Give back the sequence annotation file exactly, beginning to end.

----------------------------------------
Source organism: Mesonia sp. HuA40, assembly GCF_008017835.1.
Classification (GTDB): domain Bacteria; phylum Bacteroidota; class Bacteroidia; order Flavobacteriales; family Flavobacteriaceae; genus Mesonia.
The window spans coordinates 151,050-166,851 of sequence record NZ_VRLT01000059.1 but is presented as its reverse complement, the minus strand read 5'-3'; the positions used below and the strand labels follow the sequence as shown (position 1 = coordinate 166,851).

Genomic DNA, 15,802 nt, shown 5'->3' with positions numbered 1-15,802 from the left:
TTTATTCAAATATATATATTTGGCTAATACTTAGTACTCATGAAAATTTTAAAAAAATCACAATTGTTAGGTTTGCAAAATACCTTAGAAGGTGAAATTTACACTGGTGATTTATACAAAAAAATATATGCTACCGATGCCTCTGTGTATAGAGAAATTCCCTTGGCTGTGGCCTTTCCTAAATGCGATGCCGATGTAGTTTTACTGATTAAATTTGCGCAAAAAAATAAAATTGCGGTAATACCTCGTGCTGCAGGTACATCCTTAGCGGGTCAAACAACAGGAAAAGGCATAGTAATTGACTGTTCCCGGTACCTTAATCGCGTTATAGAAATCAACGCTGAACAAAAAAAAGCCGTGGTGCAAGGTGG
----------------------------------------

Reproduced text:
Source organism: Mesonia sp. HuA40, assembly GCF_008017835.1.
Classification (GTDB): domain Bacteria; phylum Bacteroidota; class Bacteroidia; order Flavobacteriales; family Flavobacteriaceae; genus Mesonia.
The window spans coordinates 151,050-166,851 of sequence record NZ_VRLT01000059.1 but is presented as its reverse complement, the minus strand read 5'-3'; the positions used below and the strand labels follow the sequence as shown (position 1 = coordinate 166,851).

Genomic DNA, 15,802 nt, shown 5'->3' with positions numbered 1-15,802 from the left:
TTTATTCAAATATATATATTTGGCTAATACTTAGTACTCATGAAAATTTTAAAAAAATCACAATTGTTAGGTTTGCAAAATACCTTAGAAGGTGAAATTTACACTGGTGATTTATACAAAAAAATATATGCTACCGATGCCTCTGTGTATAGAGAAATTCCCTTGGCTGTGGCCTTTCCTAAATGCGATGCCGATGTAGTTTTACTGATTAAATTTGCGCAAAAAAATAAAATTGCGGTAATACCTCGTGCTGCAGGTACATCCTTAGCGGGTCAAACAACAGGAAAAGGCATAGTAATTGACTGTTCCCGGTACCTTAATCGCGTTATAGAAATCAACGCTGAACAAAAAAAAGCCGTGGTGCAAGGTGG